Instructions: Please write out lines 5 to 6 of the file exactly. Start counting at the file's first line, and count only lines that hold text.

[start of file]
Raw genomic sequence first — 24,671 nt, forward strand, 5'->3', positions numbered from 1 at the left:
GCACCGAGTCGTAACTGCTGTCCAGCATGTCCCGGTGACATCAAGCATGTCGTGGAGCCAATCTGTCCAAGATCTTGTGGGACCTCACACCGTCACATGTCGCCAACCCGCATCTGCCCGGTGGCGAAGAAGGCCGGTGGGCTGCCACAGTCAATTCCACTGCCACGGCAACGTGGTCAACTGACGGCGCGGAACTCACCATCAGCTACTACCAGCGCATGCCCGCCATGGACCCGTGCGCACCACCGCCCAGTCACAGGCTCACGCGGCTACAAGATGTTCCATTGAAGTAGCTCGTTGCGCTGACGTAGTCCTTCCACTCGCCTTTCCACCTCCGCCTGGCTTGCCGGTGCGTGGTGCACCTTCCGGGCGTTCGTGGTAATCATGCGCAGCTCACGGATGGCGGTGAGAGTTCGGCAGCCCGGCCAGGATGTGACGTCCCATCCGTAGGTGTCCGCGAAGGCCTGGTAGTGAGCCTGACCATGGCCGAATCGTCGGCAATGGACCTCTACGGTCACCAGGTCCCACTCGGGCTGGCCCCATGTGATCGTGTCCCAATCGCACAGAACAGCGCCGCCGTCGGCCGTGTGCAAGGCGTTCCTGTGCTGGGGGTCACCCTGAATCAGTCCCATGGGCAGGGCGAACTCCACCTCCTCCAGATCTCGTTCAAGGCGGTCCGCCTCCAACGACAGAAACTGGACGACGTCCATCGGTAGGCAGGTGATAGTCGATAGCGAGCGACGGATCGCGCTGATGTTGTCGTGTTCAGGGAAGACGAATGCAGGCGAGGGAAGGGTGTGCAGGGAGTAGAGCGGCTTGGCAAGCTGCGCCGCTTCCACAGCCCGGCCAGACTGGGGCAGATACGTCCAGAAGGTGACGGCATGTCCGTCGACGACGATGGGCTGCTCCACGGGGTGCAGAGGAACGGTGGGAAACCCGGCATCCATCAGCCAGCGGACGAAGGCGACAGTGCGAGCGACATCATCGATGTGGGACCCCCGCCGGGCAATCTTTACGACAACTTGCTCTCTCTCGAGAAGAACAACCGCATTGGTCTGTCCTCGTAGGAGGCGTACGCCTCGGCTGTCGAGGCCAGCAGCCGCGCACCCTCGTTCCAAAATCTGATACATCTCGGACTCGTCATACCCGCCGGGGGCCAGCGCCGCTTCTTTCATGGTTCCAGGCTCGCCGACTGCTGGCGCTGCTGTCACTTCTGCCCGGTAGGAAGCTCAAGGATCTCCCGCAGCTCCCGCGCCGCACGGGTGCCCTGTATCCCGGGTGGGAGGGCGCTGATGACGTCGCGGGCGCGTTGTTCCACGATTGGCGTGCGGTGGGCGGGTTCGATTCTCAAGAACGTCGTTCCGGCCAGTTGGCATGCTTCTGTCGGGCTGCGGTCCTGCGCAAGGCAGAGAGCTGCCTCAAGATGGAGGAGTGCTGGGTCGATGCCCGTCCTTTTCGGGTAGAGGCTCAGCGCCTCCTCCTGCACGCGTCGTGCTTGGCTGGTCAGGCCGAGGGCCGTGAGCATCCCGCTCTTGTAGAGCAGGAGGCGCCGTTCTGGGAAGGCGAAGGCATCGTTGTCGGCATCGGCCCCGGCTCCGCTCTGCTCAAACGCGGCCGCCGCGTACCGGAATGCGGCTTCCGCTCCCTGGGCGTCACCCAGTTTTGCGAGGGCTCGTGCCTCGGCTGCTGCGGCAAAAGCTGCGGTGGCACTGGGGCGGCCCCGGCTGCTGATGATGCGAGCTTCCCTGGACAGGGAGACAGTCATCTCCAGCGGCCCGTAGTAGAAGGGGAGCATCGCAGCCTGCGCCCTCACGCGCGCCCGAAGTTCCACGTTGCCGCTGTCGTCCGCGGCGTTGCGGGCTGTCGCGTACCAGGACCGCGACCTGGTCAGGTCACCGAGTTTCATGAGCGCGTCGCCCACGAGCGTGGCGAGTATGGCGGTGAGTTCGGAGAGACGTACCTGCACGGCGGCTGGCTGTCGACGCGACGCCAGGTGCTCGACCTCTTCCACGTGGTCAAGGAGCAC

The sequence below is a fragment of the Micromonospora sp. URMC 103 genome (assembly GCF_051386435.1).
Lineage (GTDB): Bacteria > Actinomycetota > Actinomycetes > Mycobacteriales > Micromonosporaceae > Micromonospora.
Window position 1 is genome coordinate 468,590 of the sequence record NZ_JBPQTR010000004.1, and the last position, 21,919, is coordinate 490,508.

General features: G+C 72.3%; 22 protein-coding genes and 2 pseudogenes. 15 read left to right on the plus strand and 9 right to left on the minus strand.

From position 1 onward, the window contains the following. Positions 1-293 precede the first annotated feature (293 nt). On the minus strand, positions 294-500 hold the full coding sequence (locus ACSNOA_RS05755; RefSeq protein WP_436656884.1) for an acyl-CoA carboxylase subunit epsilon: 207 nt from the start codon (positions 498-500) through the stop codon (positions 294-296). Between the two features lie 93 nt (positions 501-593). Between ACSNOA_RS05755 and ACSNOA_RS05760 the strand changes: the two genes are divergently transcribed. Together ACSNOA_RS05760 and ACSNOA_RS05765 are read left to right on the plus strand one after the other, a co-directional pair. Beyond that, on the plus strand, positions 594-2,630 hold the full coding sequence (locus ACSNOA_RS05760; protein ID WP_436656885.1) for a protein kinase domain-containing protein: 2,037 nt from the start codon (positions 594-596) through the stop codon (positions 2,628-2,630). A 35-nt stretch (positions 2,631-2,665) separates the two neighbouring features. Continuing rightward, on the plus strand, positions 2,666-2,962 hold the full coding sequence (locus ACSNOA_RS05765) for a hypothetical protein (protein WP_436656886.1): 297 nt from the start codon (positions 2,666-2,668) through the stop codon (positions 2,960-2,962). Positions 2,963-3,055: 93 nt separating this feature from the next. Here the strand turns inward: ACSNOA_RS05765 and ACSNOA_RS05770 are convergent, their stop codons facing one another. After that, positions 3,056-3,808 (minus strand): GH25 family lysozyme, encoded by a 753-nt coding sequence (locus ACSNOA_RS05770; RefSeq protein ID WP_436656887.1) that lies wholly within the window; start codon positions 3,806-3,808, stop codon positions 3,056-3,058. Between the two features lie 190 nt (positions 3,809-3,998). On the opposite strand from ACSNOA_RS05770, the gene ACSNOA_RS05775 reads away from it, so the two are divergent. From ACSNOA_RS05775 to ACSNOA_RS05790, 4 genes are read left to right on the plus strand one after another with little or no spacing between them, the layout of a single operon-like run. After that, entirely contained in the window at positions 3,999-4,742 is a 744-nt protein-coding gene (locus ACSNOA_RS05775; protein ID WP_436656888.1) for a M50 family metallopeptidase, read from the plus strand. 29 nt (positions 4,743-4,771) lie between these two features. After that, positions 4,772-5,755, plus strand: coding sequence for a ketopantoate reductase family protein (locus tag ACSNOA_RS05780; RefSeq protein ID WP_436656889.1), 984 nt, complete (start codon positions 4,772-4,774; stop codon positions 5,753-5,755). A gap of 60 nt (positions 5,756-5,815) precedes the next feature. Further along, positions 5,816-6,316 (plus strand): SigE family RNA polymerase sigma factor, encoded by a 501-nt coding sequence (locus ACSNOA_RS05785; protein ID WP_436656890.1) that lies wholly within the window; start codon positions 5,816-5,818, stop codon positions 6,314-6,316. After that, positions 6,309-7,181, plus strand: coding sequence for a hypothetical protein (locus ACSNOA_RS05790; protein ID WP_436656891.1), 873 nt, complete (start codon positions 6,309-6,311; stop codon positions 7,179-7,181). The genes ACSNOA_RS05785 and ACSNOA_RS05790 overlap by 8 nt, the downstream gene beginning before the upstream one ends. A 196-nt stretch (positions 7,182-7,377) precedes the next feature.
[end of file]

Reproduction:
Window position 1 is genome coordinate 468,590 of the sequence record NZ_JBPQTR010000004.1, and the last position, 21,919, is coordinate 490,508.

General features: G+C 72.3%; 22 protein-coding genes and 2 pseudogenes. 15 read left to right on the plus strand and 9 right to left on the minus strand.